The phased retirement program:
In general, all the agencies working under the umbrella of the federal government can offer phased retirement programs for their employees. However, this can’t be termed as a “right” of the employees. If it were, it would have meant that all the full-time employees who have worked for the preceding three years and meet the age and year of service requirements (for immediate retirement) and are part of the CSRS or the FERS can be considered eligible; however that is not the case. All the employees that are set to get mandatory retirement including firefighters, air traffic controllers or the law enforcement officers should not participate.
OPM indicated that all the participants must have spent around fifth of their service time mentoring coworkers for them to be considered eligible. Also, phased retirees are obviously going to have to deal with deductions in retirement annuity, social security and other funds. However the health benefits get provided in the same manner and are subject to no deduction.
While the phased retirement program has its pros, there are some cons as well and if you are eligible, you need to think long and hard before making a decision.
Things to know about federal retirement and taxes/by Jeff Boettcher
If you are a servant of the federal government, then there is nothing you would look forward to more than achieving your federal retirement and enjoy the benefits that follow. The road towards retirement isn’t always an easy one but if you follow the right procedures and fund the right account then when the time comes, you normally have what you would hope for. Here is a list of things that we believe every federal retiree or future retiree should know:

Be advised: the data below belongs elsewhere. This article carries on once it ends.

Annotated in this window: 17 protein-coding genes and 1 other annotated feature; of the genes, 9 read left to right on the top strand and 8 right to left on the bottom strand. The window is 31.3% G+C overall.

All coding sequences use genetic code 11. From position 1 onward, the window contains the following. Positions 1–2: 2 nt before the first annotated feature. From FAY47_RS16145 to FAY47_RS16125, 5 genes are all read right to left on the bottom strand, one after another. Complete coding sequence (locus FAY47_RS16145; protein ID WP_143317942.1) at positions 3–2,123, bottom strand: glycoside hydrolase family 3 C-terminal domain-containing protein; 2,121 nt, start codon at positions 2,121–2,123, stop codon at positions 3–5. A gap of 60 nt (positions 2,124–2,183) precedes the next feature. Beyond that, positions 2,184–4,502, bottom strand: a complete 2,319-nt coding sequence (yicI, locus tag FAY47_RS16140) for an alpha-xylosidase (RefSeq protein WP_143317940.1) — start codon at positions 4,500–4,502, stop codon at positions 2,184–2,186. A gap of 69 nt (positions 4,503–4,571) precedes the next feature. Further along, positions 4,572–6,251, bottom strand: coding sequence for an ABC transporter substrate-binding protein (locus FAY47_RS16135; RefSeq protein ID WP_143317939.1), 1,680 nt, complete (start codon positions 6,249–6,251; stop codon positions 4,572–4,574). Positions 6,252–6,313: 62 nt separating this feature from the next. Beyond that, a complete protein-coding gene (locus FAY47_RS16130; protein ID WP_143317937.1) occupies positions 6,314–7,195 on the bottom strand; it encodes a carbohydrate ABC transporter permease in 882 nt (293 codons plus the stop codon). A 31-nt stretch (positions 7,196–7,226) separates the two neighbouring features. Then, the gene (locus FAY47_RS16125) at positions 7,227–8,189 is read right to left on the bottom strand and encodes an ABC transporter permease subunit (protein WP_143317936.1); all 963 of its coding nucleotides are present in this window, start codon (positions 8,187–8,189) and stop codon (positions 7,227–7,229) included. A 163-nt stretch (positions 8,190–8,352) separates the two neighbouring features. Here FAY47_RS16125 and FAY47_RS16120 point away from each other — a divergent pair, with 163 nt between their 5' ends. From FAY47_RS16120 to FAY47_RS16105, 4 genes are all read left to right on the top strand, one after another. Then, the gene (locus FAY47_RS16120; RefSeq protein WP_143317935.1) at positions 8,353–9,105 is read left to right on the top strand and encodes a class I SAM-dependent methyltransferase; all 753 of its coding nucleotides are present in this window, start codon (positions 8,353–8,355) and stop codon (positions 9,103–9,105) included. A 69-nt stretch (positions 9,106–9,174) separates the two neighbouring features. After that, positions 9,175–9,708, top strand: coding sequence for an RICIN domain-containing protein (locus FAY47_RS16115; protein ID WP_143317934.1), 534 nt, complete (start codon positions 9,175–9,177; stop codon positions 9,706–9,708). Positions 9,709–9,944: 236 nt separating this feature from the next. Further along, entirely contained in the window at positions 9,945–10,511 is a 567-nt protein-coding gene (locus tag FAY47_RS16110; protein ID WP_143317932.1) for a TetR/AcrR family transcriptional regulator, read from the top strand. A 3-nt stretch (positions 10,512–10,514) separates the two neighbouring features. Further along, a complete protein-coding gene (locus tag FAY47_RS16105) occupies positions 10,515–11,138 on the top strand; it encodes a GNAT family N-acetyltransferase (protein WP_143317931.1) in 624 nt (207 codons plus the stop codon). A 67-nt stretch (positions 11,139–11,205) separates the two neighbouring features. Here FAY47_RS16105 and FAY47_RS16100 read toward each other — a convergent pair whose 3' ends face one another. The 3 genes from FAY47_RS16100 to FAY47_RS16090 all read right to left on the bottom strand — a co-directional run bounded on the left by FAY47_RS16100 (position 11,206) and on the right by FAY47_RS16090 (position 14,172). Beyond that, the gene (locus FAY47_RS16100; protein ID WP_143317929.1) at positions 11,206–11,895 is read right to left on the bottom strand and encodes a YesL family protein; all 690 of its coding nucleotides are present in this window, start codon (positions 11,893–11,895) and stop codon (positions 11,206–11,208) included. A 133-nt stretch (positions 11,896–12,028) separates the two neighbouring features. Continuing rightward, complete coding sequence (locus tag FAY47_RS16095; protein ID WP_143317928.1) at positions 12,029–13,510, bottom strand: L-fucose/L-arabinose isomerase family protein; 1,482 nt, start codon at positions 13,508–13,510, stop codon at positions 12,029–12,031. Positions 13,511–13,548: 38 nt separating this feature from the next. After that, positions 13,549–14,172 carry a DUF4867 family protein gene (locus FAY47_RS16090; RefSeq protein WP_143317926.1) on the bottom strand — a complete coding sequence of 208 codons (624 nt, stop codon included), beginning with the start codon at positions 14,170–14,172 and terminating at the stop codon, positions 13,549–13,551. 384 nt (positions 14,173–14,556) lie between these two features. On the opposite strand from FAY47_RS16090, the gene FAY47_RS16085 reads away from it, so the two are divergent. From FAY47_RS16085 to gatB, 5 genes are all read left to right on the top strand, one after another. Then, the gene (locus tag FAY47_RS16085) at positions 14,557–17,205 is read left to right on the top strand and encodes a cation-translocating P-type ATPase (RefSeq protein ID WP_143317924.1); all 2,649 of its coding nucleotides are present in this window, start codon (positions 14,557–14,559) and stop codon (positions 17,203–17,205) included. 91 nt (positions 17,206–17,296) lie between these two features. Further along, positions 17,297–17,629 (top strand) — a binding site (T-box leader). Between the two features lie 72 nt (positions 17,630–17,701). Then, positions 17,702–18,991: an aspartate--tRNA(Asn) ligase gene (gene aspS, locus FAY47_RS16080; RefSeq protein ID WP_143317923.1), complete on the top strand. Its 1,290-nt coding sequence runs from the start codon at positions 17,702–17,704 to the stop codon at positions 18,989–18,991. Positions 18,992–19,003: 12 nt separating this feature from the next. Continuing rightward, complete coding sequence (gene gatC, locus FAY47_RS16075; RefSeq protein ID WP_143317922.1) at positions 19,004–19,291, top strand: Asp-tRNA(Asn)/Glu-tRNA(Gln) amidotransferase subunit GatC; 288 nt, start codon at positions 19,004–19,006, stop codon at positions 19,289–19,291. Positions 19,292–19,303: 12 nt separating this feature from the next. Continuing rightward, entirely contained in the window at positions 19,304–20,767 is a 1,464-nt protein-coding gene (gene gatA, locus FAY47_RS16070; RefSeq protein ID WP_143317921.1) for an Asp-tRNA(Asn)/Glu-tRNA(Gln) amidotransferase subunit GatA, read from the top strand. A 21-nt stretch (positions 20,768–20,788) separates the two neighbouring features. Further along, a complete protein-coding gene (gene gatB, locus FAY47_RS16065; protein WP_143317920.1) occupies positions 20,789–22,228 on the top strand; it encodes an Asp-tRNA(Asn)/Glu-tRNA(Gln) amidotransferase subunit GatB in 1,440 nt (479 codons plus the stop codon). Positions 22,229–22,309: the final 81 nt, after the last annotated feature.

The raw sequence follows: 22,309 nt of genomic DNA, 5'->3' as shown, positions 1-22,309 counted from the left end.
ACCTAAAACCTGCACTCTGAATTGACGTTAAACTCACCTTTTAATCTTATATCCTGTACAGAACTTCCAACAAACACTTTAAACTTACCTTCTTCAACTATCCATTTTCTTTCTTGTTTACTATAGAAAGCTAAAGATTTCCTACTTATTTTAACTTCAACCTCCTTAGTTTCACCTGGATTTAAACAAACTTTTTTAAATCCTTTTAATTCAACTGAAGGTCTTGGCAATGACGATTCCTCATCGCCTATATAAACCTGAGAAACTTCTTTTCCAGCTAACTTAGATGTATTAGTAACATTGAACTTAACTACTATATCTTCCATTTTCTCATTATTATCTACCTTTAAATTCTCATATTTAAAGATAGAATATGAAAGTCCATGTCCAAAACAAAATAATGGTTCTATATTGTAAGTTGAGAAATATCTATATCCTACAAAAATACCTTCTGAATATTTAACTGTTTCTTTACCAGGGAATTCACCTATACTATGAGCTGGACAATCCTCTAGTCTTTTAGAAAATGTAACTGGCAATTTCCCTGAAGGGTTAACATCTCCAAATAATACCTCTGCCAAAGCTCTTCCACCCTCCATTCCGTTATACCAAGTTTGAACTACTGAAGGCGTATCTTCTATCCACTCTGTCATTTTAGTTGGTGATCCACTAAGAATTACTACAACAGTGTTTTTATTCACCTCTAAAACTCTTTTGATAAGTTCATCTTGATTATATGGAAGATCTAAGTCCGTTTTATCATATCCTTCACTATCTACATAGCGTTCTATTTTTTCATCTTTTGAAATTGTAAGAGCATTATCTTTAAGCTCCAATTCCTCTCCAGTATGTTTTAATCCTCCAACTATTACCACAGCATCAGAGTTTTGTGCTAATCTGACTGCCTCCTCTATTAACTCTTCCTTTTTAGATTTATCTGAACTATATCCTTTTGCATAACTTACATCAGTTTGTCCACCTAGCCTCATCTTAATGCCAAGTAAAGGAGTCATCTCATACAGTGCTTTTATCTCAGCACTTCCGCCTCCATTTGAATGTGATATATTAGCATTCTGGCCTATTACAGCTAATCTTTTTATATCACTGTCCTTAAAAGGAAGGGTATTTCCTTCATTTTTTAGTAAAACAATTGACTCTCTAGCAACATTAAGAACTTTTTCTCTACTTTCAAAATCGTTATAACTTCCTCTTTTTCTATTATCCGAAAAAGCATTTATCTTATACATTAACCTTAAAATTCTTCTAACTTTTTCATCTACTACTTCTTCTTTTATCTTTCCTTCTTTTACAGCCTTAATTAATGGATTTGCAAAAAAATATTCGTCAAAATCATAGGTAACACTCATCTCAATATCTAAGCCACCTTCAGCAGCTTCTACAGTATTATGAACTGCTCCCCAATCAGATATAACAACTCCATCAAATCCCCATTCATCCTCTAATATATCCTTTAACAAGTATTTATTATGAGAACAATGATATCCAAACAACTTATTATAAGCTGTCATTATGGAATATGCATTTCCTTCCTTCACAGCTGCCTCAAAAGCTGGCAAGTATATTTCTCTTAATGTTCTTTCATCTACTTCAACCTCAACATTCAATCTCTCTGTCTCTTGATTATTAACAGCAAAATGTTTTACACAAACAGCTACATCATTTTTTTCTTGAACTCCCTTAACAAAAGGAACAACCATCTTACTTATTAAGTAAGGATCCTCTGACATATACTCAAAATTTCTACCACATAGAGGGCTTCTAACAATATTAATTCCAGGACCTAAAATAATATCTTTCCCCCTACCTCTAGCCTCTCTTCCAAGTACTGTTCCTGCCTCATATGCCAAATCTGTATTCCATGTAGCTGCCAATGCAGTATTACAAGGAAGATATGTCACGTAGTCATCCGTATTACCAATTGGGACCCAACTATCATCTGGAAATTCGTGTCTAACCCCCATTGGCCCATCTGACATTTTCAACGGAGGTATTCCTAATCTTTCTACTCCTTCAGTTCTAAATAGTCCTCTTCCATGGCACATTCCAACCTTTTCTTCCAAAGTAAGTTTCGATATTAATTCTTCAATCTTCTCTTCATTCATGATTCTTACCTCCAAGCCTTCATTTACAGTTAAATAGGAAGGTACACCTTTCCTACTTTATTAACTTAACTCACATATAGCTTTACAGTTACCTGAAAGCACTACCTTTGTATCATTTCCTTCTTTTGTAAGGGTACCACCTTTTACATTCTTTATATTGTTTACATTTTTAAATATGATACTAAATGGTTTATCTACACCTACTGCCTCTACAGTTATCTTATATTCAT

Things to know about federal retirement:
- The federal income tax will purpose all of the incomes that you get out of retirement. This is inclusive of TSP, Social security and IRAs etc. So, this entails that the amount you will lose to federal income tax will be dependent upon the marginal tax bracket within which the income lies.
- It doesn’t matter if you are getting a CSRS or a FERS pension, it won’t be fully taxable. The reason being that you made the contributions from dollars that were already taxed. This does make sense because otherwise you would be taxed twice.
- The deductions because of TSP don’t affect the retirement income either. This is because retirees can’t make TSP contributions.
- The payroll taxes will not be deducted from your retirement income but only from your earned income. So, you won’t be parting with any money pertaining to your Social security tax or the Medicare tax.
- Around 85 percent of the Social security benefits are taxable. The specific amount is based on the provisional income. This is a very important keyword and to find out the figure, you can add ½ of your social security, some non-taxable income and all of your taxable income. This provisional income will then be compared with certain thresholds meant for joint and single filters.
Retiring in 2016; These Tax Traps Are To Be Avoided/by Matt Pierce
2016 promises to be a year during which state and federal income taxes are not going to stay constant. If you are planning to retire during this year, then there are some tax traps for you to avoid. If you plan well enough then you can easily avoid them. All the three retirement income sources can cause you troubles in this regard. Let’s take a look at each of the three: